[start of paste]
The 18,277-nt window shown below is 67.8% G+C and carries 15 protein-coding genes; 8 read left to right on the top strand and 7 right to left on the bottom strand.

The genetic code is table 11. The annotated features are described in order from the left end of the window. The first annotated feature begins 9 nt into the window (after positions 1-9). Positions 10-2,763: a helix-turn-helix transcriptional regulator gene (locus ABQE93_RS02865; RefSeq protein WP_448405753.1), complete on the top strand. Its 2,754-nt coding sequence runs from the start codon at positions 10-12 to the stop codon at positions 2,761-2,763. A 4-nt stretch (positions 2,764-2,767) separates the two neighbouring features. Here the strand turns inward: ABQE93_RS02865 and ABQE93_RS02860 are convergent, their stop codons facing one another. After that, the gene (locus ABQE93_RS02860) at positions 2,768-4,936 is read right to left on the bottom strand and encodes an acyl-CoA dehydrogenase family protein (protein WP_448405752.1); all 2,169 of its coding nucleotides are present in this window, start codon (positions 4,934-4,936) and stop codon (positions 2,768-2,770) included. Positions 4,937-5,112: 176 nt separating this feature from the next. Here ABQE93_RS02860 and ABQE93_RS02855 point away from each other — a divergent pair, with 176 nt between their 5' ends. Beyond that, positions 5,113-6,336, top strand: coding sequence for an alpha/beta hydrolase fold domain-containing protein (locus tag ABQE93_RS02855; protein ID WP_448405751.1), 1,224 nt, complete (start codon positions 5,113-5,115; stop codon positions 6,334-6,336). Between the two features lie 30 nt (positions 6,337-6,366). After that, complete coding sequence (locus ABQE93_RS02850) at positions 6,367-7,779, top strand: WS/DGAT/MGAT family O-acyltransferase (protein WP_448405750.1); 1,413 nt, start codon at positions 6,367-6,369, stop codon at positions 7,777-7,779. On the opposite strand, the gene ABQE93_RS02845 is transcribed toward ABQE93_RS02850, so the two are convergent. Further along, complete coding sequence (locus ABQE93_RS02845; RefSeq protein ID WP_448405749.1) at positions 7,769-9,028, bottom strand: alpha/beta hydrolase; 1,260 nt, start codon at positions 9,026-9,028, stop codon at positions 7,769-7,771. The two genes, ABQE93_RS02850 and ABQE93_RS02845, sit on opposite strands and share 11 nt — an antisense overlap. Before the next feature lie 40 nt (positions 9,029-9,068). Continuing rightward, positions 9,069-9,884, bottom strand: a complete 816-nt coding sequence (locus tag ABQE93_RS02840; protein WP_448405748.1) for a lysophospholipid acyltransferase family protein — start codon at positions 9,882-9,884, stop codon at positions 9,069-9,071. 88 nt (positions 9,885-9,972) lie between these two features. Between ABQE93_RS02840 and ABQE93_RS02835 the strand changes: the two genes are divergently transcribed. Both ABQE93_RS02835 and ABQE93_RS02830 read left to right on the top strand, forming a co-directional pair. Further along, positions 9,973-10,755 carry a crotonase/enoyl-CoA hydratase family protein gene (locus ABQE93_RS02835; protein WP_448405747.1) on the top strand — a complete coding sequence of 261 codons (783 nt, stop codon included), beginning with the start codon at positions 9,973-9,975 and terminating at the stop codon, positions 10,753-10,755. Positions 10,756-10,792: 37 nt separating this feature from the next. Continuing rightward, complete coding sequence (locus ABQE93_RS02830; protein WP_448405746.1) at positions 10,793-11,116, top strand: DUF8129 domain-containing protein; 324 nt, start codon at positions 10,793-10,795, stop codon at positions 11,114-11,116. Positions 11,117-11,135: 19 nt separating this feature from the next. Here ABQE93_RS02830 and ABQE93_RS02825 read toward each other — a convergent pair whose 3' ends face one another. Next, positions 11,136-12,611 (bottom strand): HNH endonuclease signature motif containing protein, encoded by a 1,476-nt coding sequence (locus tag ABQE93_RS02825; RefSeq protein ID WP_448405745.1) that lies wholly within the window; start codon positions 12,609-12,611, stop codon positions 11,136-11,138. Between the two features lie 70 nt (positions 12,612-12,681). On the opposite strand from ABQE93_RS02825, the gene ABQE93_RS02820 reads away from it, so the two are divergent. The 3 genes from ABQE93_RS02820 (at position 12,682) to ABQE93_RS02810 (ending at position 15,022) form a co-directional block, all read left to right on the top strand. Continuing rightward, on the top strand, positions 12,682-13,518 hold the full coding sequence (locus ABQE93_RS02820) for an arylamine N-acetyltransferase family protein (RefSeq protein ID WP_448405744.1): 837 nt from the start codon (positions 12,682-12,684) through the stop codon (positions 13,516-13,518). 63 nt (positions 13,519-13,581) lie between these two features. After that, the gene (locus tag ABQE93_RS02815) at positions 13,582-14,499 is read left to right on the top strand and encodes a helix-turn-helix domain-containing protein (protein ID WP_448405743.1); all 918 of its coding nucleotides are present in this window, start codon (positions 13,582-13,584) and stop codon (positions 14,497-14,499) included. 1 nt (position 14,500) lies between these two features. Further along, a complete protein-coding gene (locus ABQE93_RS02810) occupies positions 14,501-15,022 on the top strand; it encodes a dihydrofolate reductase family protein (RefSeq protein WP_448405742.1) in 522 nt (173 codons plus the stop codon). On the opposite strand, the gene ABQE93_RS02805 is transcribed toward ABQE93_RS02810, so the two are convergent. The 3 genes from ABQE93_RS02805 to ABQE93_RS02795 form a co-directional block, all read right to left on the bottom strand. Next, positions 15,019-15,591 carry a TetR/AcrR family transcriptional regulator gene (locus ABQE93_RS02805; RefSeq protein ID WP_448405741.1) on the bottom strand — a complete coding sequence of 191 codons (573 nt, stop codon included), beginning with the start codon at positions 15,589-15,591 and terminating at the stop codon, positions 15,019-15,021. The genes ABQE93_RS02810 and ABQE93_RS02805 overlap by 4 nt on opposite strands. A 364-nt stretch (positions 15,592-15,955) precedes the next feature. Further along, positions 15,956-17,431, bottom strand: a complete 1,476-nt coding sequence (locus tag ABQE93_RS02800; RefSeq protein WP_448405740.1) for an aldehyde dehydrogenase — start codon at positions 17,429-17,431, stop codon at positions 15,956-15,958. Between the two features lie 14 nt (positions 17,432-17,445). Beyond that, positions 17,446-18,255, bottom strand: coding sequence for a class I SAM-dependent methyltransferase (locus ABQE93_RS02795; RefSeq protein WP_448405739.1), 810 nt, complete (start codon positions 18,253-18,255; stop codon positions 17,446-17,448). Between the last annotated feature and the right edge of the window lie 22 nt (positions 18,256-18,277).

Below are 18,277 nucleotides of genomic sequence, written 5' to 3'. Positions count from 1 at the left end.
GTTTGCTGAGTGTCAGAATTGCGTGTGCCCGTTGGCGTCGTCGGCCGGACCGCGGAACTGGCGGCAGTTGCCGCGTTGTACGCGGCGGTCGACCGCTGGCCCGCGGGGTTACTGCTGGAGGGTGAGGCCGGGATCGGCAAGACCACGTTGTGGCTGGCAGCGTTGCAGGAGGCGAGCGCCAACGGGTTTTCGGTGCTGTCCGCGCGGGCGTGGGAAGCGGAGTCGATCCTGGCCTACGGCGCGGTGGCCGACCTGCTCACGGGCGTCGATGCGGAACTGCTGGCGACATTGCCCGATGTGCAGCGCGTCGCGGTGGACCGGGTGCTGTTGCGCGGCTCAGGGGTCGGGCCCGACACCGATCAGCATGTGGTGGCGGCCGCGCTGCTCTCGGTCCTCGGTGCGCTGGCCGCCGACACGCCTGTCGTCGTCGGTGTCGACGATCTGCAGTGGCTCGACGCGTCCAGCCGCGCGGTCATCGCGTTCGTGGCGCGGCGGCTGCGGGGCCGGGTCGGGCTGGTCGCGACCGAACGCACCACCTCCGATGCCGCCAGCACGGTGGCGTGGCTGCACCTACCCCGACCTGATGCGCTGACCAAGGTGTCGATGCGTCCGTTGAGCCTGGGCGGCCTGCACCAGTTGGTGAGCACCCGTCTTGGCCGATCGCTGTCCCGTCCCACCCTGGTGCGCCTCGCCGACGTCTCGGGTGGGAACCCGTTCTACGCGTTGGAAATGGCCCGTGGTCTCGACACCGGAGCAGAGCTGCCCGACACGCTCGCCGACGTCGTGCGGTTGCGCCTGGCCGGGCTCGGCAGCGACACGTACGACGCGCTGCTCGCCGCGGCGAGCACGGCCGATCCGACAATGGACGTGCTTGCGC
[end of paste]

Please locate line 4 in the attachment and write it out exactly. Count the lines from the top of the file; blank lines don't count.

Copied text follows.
GTTTGCTGAGTGTCAGAATTGCGTGTGCCCGTTGGCGTCGTCGGCCGGACCGCGGAACTGGCGGCAGTTGCCGCGTTGTACGCGGCGGTCGACCGCTGGCCCGCGGGGTTACTGCTGGAGGGTGAGGCCGGGATCGGCAAGACCACGTTGTGGCTGGCAGCGTTGCAGGAGGCGAGCGCCAACGGGTTTTCGGTGCTGTCCGCGCGGGCGTGGGAAGCGGAGTCGATCCTGGCCTACGGCGCGGTGGCCGACCTGCTCACGGGCGTCGATGCGGAACTGCTGGCGACATTGCCCGATGTGCAGCGCGTCGCGGTGGACCGGGTGCTGTTGCGCGGCTCAGGGGTCGGGCCCGACACCGATCAGCATGTGGTGGCGGCCGCGCTGCTCTCGGTCCTCGGTGCGCTGGCCGCCGACACGCCTGTCGTCGTCGGTGTCGACGATCTGCAGTGGCTCGACGCGTCCAGCCGCGCGGTCATCGCGTTCGTGGCGCGGCGGCTGCGGGGCCGGGTCGGGCTGGTCGCGACCGAACGCACCACCTCCGATGCCGCCAGCACGGTGGCGTGGCTGCACCTACCCCGACCTGATGCGCTGACCAAGGTGTCGATGCGTCCGTTGAGCCTGGGCGGCCTGCACCAGTTGGTGAGCACCCGTCTTGGCCGATCGCTGTCCCGTCCCACCCTGGTGCGCCTCGCCGACGTCTCGGGTGGGAACCCGTTCTACGCGTTGGAAATGGCCCGTGGTCTCGACACCGGAGCAGAGCTGCCCGACACGCTCGCCGACGTCGTGCGGTTGCGCCTGGCCGGGCTCGGCAGCGACACGTACGACGCGCTGCTCGCCGCGGCGAGCACGGCCGATCCGACAATGGACGTGCTTGCGC